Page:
The performance of the approach embankments for bridges constructed in association with the Second Severn Crossing was described by David Nash and Sarah Ryde from Bristol University. The embankments were up to 9m high and were constructed on highly variable laminated estuarine deposits in which vertical drains were installed.
These subsoils behaved very differently from more homogeneous marine clays and excess pore pressures typically remained small throughout construction, ie the foundation response was virtually fully drained. Although settlements of up to 1,750mm occurred, lateral movements at the toe were small (less than 10% of the surface settlement). Due to creep, the settlements are continuing despite the use of a surcharge, Figure 3.
The variability of estuarine soils makes characterisation difficult and in this case history there were significant uncertainties surrounding strength, overconsolidation ratio, coefficient of secondary compression and, most important of all, permeability. Fortunately, reasonably reliable permeability values could be estimated from the performance of the trial embankment constructed nearby at Avonmouth (Murray, 1971).
Finite element analysis of the embankment construction at two locations was carried out retrospectively, employing the above-mentioned procedure for modelling the vertical drains and approximating the longitudinal section as a plane strain problem. Satisfactory results for pore pressure and settlement were obtained, although lateral movements were not accurately modelled. In response to the continuing settlements (Figure 3), a finite difference program was developed to incorporate the modelling of creep both during and after consolidation. This program predicts settlement, on the assumption that lateral movement is negligible, with both vertical flow and radial flow to vertical drains.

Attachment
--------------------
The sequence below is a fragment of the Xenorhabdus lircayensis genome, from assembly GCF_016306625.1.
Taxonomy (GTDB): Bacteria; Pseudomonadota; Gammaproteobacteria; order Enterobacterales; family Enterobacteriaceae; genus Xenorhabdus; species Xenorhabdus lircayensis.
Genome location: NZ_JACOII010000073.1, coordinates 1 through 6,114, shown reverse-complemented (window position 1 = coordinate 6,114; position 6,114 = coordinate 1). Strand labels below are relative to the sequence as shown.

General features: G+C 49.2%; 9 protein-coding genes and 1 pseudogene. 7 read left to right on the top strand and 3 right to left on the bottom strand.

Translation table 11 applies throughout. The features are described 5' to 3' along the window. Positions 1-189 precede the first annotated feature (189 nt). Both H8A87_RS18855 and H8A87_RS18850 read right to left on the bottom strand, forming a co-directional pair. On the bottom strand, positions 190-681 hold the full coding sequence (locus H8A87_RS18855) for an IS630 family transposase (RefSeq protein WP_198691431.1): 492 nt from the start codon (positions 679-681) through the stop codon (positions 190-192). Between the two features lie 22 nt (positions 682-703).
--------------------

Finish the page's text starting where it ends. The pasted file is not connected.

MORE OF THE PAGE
In the final presentation Charles Hird described research at Sheffield University on smear effects in laminated soils, ie soils comprising thin alternating layers of clay and sand (or silt). Smear was defined as the disturbance in the soil adjacent to a rigid penetrating object such as a piezocone or the mandrel for installing a vertical drain. Radial flow permeability tests were conducted in small scale physical models in which a central vertical drain had been installed and the results were interpreted in terms of an idealised uniform smear zone. Reductions of horizontal permeability in the smear zone were substantial (an order of magnitude higher than suggested in the literature) and were shown to depend on the thickness of the more permeable sand layers, their spacing and the mandrel driving speed.
Dissection of the models revealed the existence of a complex and asymmetrical fabric around the drain and suggested that the smear was concentrated within a zone of much less than twice the drain radius. In two unlayered (all clay) models the effects of smear were relatively modest and the results were consistent with previous research (Onoue et al, 1991). The results of miniature piezocone tests in the same models were also presented. A 1cm2 Fugro piezocone with a tip filter successfully detected sand layers as thin as 1mm, although the pore pressure response was favoured by the small size of the piezocone in relation to the sand layer spacing (20mm) and the large difference between the permeabilities of the sand and clay layers. Sand layers 4mm thick were easily detected and were also evident in the cone resistance profile, Figure 4. Coefficients of consolidation obtained from dissipation tests suffered from a severe scale effect in the layered models and grossly underestimated the overall value of ch. Values of ch in an unlayered model were in closer accord with theory but still appeared to be underestimated by a factor of about 3, based on the time for 50% dissipation.